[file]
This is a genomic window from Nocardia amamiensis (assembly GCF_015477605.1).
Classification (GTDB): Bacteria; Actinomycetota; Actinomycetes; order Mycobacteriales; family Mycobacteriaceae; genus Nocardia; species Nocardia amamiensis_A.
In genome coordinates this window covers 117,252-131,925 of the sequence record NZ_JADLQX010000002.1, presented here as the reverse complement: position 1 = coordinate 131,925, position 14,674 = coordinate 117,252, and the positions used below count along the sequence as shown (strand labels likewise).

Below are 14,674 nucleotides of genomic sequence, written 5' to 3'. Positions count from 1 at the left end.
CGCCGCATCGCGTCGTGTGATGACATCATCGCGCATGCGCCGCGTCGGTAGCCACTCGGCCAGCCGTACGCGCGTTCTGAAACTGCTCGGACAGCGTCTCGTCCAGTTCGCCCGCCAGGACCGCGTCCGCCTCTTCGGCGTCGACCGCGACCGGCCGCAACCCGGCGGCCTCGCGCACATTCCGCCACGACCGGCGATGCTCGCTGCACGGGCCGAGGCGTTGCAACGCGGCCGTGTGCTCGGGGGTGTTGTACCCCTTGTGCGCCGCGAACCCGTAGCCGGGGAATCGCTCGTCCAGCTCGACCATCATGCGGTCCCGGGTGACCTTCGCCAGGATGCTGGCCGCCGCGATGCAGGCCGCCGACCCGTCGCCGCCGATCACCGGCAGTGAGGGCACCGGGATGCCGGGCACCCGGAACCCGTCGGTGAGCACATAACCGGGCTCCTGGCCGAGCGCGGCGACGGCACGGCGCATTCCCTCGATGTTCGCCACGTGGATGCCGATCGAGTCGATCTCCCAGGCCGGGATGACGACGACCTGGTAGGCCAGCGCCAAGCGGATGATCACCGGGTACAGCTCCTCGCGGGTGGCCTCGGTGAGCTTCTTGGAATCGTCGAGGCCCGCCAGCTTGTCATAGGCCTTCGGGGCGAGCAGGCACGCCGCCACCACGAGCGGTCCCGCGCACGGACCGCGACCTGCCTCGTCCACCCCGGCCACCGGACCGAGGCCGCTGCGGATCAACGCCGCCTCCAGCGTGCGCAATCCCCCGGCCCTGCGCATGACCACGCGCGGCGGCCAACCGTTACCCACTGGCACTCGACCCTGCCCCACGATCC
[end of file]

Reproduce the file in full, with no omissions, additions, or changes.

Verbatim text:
This is a genomic window from Nocardia amamiensis (assembly GCF_015477605.1).
Classification (GTDB): Bacteria; Actinomycetota; Actinomycetes; order Mycobacteriales; family Mycobacteriaceae; genus Nocardia; species Nocardia amamiensis_A.
In genome coordinates this window covers 117,252-131,925 of the sequence record NZ_JADLQX010000002.1, presented here as the reverse complement: position 1 = coordinate 131,925, position 14,674 = coordinate 117,252, and the positions used below count along the sequence as shown (strand labels likewise).

Below are 14,674 nucleotides of genomic sequence, written 5' to 3'. Positions count from 1 at the left end.
CGCCGCATCGCGTCGTGTGATGACATCATCGCGCATGCGCCGCGTCGGTAGCCACTCGGCCAGCCGTACGCGCGTTCTGAAACTGCTCGGACAGCGTCTCGTCCAGTTCGCCCGCCAGGACCGCGTCCGCCTCTTCGGCGTCGACCGCGACCGGCCGCAACCCGGCGGCCTCGCGCACATTCCGCCACGACCGGCGATGCTCGCTGCACGGGCCGAGGCGTTGCAACGCGGCCGTGTGCTCGGGGGTGTTGTACCCCTTGTGCGCCGCGAACCCGTAGCCGGGGAATCGCTCGTCCAGCTCGACCATCATGCGGTCCCGGGTGACCTTCGCCAGGATGCTGGCCGCCGCGATGCAGGCCGCCGACCCGTCGCCGCCGATCACCGGCAGTGAGGGCACCGGGATGCCGGGCACCCGGAACCCGTCGGTGAGCACATAACCGGGCTCCTGGCCGAGCGCGGCGACGGCACGGCGCATTCCCTCGATGTTCGCCACGTGGATGCCGATCGAGTCGATCTCCCAGGCCGGGATGACGACGACCTGGTAGGCCAGCGCCAAGCGGATGATCACCGGGTACAGCTCCTCGCGGGTGGCCTCGGTGAGCTTCTTGGAATCGTCGAGGCCCGCCAGCTTGTCATAGGCCTTCGGGGCGAGCAGGCACGCCGCCACCACGAGCGGTCCCGCGCACGGACCGCGACCTGCCTCGTCCACCCCGGCCACCGGACCGAGGCCGCTGCGGATCAACGCCGCCTCCAGCGTGCGCAATCCCCCGGCCCTGCGCATGACCACGCGCGGCGGCCAACCGTTACCCACTGGCACTCGACCCTGCCCCACGATCC